Wednesday, 28 September 2011

Crabbing at North Beach

Visit North Beach on the north end of Graham Island. You can catch crabs on the beach without any special equipment in early summer. This is a popular day trip for visitors and a great way to get a taste of local seafood.


  • The crabs most commonly found are Dungeness crab which are usually considered the best species for  eating due to their large size and abundance. They can reach 23 cm across, weight up to 2 kg, an live up to 10 years.
  • Red rock crabs are another good eating species also found on the islands. 
  • The waters of the Hecate Strait and Dixon Entrance are ideal breeding grounds for crabs and are fished commercially by boats based in Masset (as well as vessels from other parts of the coast). 
  • On a low tide crabs can be caught just under the surface of the water on the shallow, sandy shoreline of North Beach and throughout the islands. The easiest method to collect them is with a strong dip net. 
  • A recreational salt-water fishing licence is required to collect crabs and can be obtained online: Dept of Fisheries Local Visitor Centres and stores selling fishing equipment can help.
  • It is illegal to keep undersized crabs. Dungeness crab must measure at least 165 mm across the widest point of the shell; also called the carapace. Red rock crab must measure at least 115 mm. 
  • It is illegal to keep female crabs. You can identify females by the wider shell on their abdomen (the flap of shell that points toward the crab's eyes when you hold it upside down). If in doubt, ask for advice or consult the fishing regulations.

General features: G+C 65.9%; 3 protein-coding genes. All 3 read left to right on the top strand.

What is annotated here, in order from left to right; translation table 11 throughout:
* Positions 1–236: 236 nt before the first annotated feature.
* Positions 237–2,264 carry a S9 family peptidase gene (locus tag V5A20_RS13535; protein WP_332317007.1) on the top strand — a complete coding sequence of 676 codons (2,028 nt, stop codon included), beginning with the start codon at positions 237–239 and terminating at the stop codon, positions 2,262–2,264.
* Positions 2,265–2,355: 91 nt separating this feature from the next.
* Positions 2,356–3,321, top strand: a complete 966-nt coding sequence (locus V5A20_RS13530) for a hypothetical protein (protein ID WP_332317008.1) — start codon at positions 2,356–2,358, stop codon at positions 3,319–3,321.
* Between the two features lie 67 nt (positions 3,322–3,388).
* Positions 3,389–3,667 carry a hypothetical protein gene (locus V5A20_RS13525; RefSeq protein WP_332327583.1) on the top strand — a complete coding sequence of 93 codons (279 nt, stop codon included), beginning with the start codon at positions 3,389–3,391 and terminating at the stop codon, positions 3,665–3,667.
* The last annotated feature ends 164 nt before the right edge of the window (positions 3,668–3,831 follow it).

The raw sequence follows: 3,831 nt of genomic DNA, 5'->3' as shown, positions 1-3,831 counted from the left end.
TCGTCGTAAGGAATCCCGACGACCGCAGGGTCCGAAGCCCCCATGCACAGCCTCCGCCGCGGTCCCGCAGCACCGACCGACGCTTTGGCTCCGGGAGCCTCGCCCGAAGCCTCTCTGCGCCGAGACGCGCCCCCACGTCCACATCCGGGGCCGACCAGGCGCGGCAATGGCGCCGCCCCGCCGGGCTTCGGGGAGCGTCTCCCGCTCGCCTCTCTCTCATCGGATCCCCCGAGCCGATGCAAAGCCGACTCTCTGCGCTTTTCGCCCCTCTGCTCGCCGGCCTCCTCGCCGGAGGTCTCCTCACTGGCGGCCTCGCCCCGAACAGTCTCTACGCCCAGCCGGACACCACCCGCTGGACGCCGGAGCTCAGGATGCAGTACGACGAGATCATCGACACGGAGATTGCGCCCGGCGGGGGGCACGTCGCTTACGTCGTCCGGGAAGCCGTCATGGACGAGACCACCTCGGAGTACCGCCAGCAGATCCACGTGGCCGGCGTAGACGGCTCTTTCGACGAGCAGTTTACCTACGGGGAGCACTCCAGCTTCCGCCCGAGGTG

• If a crab is undersized or female, return it gently to the water. Never use sharp implements such as spears or rakes to collect crabs.
  • Crabs must molt (shed their hard outer shell) in order to grow larger. Most crabbers find that the meat is not as high quality in solft-shelled (recently molted) crabs, so if you find a crab with a soft shell, you may want to return it to the water.
  • You may see signs on the islands warning of red tide (PSP), a toxin that affects shellfish. Fortunately, this is not a concern with crabs.

Suggested itinerary
Go crabbing. Be sure to get a fishing licence first, and get advice on how to catch and hold crabs safely. Even if you don't have access to a kitchen you can easily boil your crabs over a campfire. 

More information
For information on fishing regulations check the Department of Fisheries and Oceans web site: Dept of Fisheries  or the Tidal Waters Sports Fishing Guide.

The local Department of Fisheries and Oceans office (in Queen Charlotte) can be contacted at (250) 559-4413

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